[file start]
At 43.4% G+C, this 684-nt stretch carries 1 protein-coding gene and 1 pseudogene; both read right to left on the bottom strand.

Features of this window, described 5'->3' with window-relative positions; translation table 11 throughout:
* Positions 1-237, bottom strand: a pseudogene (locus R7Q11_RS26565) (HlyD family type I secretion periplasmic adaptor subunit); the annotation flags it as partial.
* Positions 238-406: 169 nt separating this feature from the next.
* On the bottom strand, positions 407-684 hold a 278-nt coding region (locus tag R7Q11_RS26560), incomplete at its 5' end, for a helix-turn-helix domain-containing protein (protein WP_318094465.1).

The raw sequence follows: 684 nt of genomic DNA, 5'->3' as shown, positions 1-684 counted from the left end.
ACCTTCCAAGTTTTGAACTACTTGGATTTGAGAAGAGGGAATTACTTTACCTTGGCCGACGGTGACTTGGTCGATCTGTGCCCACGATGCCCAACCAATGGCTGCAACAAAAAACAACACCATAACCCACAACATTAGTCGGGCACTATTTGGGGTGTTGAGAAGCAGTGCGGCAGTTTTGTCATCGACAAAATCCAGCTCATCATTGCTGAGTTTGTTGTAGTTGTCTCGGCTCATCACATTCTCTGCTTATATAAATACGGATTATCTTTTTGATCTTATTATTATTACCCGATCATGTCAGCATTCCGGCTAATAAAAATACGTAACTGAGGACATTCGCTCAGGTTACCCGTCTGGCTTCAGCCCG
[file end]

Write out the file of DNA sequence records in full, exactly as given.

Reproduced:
At 43.4% G+C, this 684-nt stretch carries 1 protein-coding gene and 1 pseudogene; both read right to left on the bottom strand.

Features of this window, described 5'->3' with window-relative positions; translation table 11 throughout:
* Positions 1-237, bottom strand: a pseudogene (locus R7Q11_RS26565) (HlyD family type I secretion periplasmic adaptor subunit); the annotation flags it as partial.
* Positions 238-406: 169 nt separating this feature from the next.
* On the bottom strand, positions 407-684 hold a 278-nt coding region (locus tag R7Q11_RS26560), incomplete at its 5' end, for a helix-turn-helix domain-containing protein (protein WP_318094465.1).

The raw sequence follows: 684 nt of genomic DNA, 5'->3' as shown, positions 1-684 counted from the left end.
ACCTTCCAAGTTTTGAACTACTTGGATTTGAGAAGAGGGAATTACTTTACCTTGGCCGACGGTGACTTGGTCGATCTGTGCCCACGATGCCCAACCAATGGCTGCAACAAAAAACAACACCATAACCCACAACATTAGTCGGGCACTATTTGGGGTGTTGAGAAGCAGTGCGGCAGTTTTGTCATCGACAAAATCCAGCTCATCATTGCTGAGTTTGTTGTAGTTGTCTCGGCTCATCACATTCTCTGCTTATATAAATACGGATTATCTTTTTGATCTTATTATTATTACCCGATCATGTCAGCATTCCGGCTAATAAAAATACGTAACTGAGGACATTCGCTCAGGTTACCCGTCTGGCTTCAGCCCG